ou dont have to read much of On Mission to
discover one of our most important core beliefs: God wants every Christian to
be personally on mission with Him, delivering the gospel to the
Does that mean that every Christian is a missionary? Well, not exactly.
Some on mission Christians receive a special call from God to go from
where they are to places and people that God has prepared for them. Philip went
to Samaria and Gaza (Acts 8), Peter went to the
Gentile household of Cornelius (Acts 10), Paul and his partners went to places
and people now chronicled as the names of many New Testament books (Acts
13-28). Names like William Carey, Adoniram Judson and Lottie Moon bring to mind
more contemporary missionaries called to specific places and
So does that mean you have to cross an ocean or speak a different
language to be a missionary? Again, not exactly. Take for example the eight
modern-day missionaries profiled here. Their unique giftedness and preparation
now help them get past the barriers that have kept people in their mission
field from hearing the good news about Jesus.
These missionaries are representative of the 5,025 who have been
appointed by the North American Mission Board (NAMB) to places of service in
the United States, Canada and their territories. During a special Week
of Prayer for North American missions March 5-12 thousands of churches and
literally millions of Christians will pray for these eight and for
theon mission cause of sharing the gospel throughout
We invite you, too, to be their partners in prayer.
The tune is familiar. The words are not. But as the
keyboard leads the congregation in the opening hymn, its apparent that "How
Great Thou Art" is easily recognizable in any language.
The pastor writes a scripture on a chalkboard, the Arabic characters flowing
freely from his marker, right to left, right to left, as the verse takes
As he leads the congregation in Bible study, Basem Qusous explains the
importance of a seed dying in the ground before it can produce a plant.
Thats the business this Middle Eastern pastor occupies himself with as he
teaches immigrants from Arabic-speaking nations about the importance of dying
to self and turning to Christ for redemption. Its a slow work, hard work, but
one that brings great reward, Basem says.
Khalil "Charlie" Hanna understands. For 20 years he has served Southern
Baptists as a catalytic missionary in California, working to plant churches
across the state.
When he was appointed both by the California Baptist Convention and the
North American Board (NAMB), there was no Arabic work in his state.
Egyptian-born Charlie, whose Arabic name means "friend of God," spends much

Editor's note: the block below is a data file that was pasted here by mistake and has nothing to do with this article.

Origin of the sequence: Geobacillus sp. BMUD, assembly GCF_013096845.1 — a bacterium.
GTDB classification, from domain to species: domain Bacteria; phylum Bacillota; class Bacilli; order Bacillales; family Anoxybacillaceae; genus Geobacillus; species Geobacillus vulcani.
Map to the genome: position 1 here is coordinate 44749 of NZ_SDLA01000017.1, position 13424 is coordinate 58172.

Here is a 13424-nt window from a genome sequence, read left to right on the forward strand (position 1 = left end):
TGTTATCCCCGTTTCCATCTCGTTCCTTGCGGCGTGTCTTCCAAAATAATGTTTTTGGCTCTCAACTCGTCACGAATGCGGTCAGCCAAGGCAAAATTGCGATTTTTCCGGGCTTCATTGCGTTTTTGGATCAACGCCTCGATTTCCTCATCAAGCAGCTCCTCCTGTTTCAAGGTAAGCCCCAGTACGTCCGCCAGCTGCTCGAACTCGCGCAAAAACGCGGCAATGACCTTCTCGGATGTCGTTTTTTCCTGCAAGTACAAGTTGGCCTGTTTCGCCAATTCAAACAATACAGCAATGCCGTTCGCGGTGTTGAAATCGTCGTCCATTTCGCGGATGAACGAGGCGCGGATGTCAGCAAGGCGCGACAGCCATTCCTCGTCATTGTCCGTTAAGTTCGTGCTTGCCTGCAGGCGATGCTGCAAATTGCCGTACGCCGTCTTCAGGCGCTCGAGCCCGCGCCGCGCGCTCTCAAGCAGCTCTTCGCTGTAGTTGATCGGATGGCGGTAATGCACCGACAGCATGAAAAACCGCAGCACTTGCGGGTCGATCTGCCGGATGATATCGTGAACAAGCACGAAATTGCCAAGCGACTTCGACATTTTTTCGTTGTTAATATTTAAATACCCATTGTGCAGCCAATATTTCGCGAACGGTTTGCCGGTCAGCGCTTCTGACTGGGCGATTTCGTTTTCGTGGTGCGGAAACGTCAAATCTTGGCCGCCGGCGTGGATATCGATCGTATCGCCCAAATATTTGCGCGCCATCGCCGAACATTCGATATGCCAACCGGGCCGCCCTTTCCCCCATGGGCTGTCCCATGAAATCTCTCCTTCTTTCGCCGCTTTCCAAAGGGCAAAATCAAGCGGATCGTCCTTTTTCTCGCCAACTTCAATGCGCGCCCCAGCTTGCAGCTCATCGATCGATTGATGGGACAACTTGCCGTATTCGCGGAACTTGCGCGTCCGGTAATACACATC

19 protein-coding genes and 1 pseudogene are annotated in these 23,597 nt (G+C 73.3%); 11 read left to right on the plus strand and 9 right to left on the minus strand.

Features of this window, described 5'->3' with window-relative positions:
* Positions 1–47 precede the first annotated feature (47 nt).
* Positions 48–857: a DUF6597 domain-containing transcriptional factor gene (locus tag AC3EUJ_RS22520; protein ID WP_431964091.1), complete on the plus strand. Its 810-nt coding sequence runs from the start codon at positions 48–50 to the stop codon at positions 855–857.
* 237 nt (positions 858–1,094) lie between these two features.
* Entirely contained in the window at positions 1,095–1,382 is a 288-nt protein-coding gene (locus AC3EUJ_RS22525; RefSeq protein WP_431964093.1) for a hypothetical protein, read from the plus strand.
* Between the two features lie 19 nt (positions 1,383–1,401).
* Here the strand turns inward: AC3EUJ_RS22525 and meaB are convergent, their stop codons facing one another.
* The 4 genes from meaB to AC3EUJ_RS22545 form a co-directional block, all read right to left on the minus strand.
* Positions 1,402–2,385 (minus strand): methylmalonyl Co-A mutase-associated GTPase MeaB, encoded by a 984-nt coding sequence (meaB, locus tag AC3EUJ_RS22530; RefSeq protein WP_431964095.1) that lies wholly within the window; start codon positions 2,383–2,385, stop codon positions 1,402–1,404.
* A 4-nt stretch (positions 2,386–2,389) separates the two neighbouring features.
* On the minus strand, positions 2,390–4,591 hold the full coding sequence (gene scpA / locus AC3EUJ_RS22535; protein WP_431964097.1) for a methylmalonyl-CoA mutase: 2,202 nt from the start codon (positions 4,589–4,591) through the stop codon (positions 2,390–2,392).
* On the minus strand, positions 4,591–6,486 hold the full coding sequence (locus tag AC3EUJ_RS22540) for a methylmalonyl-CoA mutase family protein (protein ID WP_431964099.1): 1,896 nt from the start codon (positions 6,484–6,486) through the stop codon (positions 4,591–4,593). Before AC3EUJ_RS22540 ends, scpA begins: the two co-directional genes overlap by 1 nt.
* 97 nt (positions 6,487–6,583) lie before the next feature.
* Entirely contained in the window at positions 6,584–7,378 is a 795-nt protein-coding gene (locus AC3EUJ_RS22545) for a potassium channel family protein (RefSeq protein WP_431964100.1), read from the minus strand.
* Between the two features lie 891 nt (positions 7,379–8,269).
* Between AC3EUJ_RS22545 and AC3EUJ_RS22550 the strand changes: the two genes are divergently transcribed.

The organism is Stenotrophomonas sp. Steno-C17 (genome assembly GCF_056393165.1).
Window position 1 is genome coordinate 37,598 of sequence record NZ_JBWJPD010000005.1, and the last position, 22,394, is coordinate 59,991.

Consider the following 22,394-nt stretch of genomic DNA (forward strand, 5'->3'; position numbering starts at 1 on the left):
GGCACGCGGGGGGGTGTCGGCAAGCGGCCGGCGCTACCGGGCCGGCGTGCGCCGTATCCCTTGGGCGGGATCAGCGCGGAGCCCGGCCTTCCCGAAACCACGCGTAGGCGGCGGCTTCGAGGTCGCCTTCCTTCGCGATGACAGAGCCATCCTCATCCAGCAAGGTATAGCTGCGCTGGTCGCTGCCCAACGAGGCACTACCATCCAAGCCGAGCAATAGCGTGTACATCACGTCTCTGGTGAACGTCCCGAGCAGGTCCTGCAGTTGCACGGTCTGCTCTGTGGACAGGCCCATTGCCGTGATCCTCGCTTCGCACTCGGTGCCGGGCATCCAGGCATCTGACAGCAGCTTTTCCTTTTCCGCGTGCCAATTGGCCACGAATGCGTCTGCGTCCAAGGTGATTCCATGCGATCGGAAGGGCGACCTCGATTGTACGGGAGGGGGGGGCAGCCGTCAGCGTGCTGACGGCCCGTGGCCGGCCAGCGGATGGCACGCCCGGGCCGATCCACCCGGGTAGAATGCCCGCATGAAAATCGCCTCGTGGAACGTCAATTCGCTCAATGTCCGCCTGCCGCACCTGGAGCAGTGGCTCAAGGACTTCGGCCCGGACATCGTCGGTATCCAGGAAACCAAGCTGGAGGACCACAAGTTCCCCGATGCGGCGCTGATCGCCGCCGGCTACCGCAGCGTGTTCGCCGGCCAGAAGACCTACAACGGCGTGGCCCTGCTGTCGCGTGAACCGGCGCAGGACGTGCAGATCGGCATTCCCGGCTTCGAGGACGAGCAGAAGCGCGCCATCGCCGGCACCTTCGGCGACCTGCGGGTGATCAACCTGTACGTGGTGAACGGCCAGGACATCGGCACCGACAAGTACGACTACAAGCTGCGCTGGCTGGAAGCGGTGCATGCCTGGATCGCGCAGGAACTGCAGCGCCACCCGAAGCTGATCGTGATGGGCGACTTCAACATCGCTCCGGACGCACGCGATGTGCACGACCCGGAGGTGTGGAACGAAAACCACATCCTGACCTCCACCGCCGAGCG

of his time teaching Bible studies open to non-Christians in homes and offices,
encouraging pastors and trying to reach Middle Easterners for Christ. He knows
their homesickness, but more important, he knows their heartsickness for peace
Charlie accepted Christ in a small church in Cairo that was started by
Southern Baptist missionaries. As a young man he went to Beirut where he
received a degree at the Lebanon Southern Baptist Bible School. Then he was
asked to pastor a Lebanese congregation, and hes been preaching ever since.
"The overall goal of my ministry is to start churches and lead that group to
grow in the Lord and start another church. Our goal is to reach every Middle
Easterner in California. Its a big state, and I cant do it on my own, but we
can all do it working together," he explains.
Starting from scratch, Charlie first began
building churches with Middle Easterners who had a Christian background. With
that foundation in place, he now teaches those believers how to reach their
But its no easy task. In the Los Angeles area where he lives, there are more
than 15,000 Muslims practicing the faith of their fathers. There are more than
1 million Middle Easterners statewide.
"The Arab feels that Islam is the best religion because its older than
Christian-ity," he said. "The Arab may listen to you, but he will politely
respond with I already have the best [religion], so I dont need to change.
Thats what creates the slow response to the gospel."
Thats why its so important for Charlie to train others so
they, in turn, can start other churches. Others like Basem, who now serves as
pastor of the Arabic mission at San Franciscos 19th Avenue Baptist Church.
In his role as catalytic missionary, Charlie oversees the health of
Arabic-speaking churches across the state. When the San Francisco mission was
ready to close its doors, Charlie prayed that God would lead him to another
pastor who would share the vision for the churchs growth. Before long Basem and
his family responded to Charlies vision. They left a beautiful home, moved into
a crowded apartment and threw themselves into rebuilding the congregation and
re-establishing a vibrant, growing church. Now, after seven hard years, the
church has grown from two to 70.
Charlies work is many times overwhelming, but he is not alone in his
ministry. His wife, Amal, begins each day at 4 a.m. on her knees in prayer for
those needing to hear the gospel.
"I thank God because of my wife. Shes not only helping me to open our home
for visitors, but she helps me in visitation. We are a team serving the Master.
He deserves all that we can give."
A Southern Baptist Convention entity supported by the Cooperative Program and theAnnie Armstrong Easter Offering® ©Copyright 2013 North American Mission Board, SBC